Breaking up with ResearchGate: Streamlining Scholarly Profile Online

by Kathleen Reed
Vancouver Island University

I’ve finally had it with ResearchGate. After what feels like the hundredth time the site emailed me to ask “Did your colleague [name] publish [article]?”, I’m through. These nagging emails are annoying, and asking me to report on my colleagues crosses a line. Beyond my annoyance with spam email, though, lies a deeper question that I’ve been pondering lately: what does a manageable, well-curated online scholarly profile look like?

You’d think I would have a good answer to this question for myself, being a librarian that leads sessions on this very question. But up to this point, my profile is a mishmash of full-text and indexed publications, across multiple profile platforms. These include my institution’s digital repository, Twitter, ORCID, Google Scholar, Research Gate, and I make all my work open access, but not in one central place.

I tell myself that this scatter-shot approach has been at least partially because I demonstrate multiple sites for other researchers as part of my job, and I need to be familiar with them. And I worry that I’ll be splitting my readership stats if I publish in an OA journal, and then turn around and put my work up OA somewhere else. Mostly, though, keeping all of my profiles updated is a time-consuming task and just doesn’t happen. Thus, I have a series of half-completed and stale profiles online – not exactly the scholarly image I wish to project, and certainly not what I preach in my sessions on the subject.

During the upcoming year I’m off on leave to start a PhD, and scholarly profile seems more important than ever before. Add to that the idea of not getting annoying ResearchGate emails, and I’m finding motivation to change my online profile. Yes, I know I can opt-out of ResearchGate emails and still have a presence on the site. But the monetizing of public scholarship on private platforms bothers me. I don’t want to promote that ResearchGate and are acceptable places to deposit OA versions – they’re not, according to the Tri-Agencies. So I’ve decided to focus on my institution’s IR, ORCID, and Google Scholar. Three places to update seems more manageable, and I like getting away from for-profit companies at least a little. See ya, ResearchGate.

How do you manage your scholarly profile online? If you feel like you’ve got a system that works, what does that look like? Please share in the comments below.

(Editor’s note: Brain-Work is hosted by the University of Saskatchewan and there is a problem with the comments that cannot be resolved. If you try to comment on this or any blog post and you get a “forbidden to comment” error message, please send your comment to and I will post the comment on your behalf and alert the author. We apologize for this annoying problem.)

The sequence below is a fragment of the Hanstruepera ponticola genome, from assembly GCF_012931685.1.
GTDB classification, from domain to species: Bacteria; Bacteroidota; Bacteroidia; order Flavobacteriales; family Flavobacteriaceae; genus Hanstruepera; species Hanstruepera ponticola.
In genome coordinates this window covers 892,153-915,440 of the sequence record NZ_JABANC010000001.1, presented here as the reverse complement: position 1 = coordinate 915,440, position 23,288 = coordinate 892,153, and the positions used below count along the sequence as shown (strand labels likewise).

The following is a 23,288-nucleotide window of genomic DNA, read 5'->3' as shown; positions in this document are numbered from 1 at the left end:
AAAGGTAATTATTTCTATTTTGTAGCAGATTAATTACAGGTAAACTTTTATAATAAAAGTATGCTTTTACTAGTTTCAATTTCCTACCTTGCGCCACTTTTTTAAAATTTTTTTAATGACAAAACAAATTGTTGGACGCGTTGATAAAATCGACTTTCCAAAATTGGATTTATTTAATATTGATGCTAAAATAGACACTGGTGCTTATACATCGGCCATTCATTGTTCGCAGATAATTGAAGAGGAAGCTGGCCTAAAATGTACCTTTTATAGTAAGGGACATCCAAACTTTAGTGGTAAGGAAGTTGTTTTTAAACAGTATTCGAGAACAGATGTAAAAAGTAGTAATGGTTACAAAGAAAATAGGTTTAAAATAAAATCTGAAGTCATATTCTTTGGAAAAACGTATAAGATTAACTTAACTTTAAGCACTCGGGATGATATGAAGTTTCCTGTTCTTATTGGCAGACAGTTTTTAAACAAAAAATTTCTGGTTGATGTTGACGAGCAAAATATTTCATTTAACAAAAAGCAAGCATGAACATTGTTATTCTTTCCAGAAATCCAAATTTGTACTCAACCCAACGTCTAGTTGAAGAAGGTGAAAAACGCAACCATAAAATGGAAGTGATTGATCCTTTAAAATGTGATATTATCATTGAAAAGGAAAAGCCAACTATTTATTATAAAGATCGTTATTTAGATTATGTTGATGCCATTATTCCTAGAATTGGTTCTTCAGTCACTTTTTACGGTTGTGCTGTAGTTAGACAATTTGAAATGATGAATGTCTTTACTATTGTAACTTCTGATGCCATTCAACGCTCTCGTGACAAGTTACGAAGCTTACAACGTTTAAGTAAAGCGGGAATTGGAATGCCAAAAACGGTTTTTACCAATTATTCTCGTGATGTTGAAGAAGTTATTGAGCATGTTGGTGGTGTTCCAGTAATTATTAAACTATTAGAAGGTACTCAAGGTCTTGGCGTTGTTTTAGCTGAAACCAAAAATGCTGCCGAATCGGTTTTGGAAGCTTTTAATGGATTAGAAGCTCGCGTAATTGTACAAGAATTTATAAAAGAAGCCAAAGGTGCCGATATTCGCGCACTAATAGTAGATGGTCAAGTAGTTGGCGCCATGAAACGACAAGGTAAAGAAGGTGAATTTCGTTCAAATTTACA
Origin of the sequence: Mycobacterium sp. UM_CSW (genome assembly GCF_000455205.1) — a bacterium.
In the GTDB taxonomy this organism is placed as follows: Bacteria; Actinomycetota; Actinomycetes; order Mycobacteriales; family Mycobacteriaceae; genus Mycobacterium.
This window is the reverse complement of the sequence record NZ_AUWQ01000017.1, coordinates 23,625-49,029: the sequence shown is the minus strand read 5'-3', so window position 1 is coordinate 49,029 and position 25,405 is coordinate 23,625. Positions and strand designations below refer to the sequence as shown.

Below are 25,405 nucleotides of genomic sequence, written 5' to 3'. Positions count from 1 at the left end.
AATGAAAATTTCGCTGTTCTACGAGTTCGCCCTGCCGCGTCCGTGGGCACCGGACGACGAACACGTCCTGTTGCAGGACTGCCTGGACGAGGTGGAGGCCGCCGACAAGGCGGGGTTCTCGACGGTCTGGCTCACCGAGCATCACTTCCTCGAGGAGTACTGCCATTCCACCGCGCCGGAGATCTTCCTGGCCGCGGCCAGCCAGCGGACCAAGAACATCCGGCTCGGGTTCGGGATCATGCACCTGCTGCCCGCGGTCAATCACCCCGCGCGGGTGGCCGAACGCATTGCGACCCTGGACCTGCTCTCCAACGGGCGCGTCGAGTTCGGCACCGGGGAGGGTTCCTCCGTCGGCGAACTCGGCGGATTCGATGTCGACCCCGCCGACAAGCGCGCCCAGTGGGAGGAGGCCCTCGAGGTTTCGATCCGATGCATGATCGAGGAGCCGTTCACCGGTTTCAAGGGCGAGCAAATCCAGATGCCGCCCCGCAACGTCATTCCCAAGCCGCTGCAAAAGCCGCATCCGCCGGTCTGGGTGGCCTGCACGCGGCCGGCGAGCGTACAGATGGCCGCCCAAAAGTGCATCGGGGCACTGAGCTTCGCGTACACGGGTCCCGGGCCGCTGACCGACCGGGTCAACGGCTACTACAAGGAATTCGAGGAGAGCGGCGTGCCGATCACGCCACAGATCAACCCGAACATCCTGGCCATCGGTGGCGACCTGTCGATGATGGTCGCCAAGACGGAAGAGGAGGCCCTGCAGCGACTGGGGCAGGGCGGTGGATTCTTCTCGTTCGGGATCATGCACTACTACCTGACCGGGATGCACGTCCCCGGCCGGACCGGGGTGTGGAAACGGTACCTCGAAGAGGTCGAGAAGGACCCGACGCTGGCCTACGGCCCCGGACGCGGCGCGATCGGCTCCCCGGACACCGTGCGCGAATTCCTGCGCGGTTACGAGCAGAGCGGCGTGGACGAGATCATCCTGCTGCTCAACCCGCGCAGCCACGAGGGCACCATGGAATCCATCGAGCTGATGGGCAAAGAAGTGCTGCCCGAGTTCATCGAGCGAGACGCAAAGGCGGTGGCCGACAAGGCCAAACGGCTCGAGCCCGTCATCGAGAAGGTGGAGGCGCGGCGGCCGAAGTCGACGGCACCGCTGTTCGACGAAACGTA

This article gives the views of the author and not necessarily the views the Centre for Evidence Based Library and Information Practice or the University Library, University of Saskatchewan.

Academic social networking sites – boon or bane of institutions?

by Nicole Eva
University of Lethbridge
Alberta, Canada

At our University, we are struggling with getting researchers to understand the value of the institutional repository. They think that putting their output in or ResearchGate is equivalent to putting it into the IR. It’s not, and the reasons are many: as public, for-profit entities these sites are likely to start monetizing their services (as was seen this spring with; there is no guarantee that these for-profit entities will remain in perpetuity (and in fact, it’s quite likely they will not); and they aren’t truly ‘open’, as obtaining copies of articles posted requires a login (even if that login is free) and thus does not comply with some funders’ Open Access mandates. Not to mention the trouble they could get into if they are posting versions of the article online for which they’ve signed away their copyrights.

I had the idea that we could view the researchers associated with our institution that have posted in and ResearchGate and contact them to see if they would allow us to harvest their articles for deposit in our IR as well. In hindsight, I should not have been surprised that a number of the scholars listed under the University of Lethbridge were not actually members of our faculty. Many were listed as either Graduate or Undergraduate students, the latter of which I wasn’t aware were part of the target market for these products, and neither of which generally posted any actual articles – presumably they set up their profiles simply to follow other researchers. But others were listed as department members who clearly had no affiliation with the University. There was much ambiguity and lack of authority control in the selection of department listings, including at least one that was completely fabricated.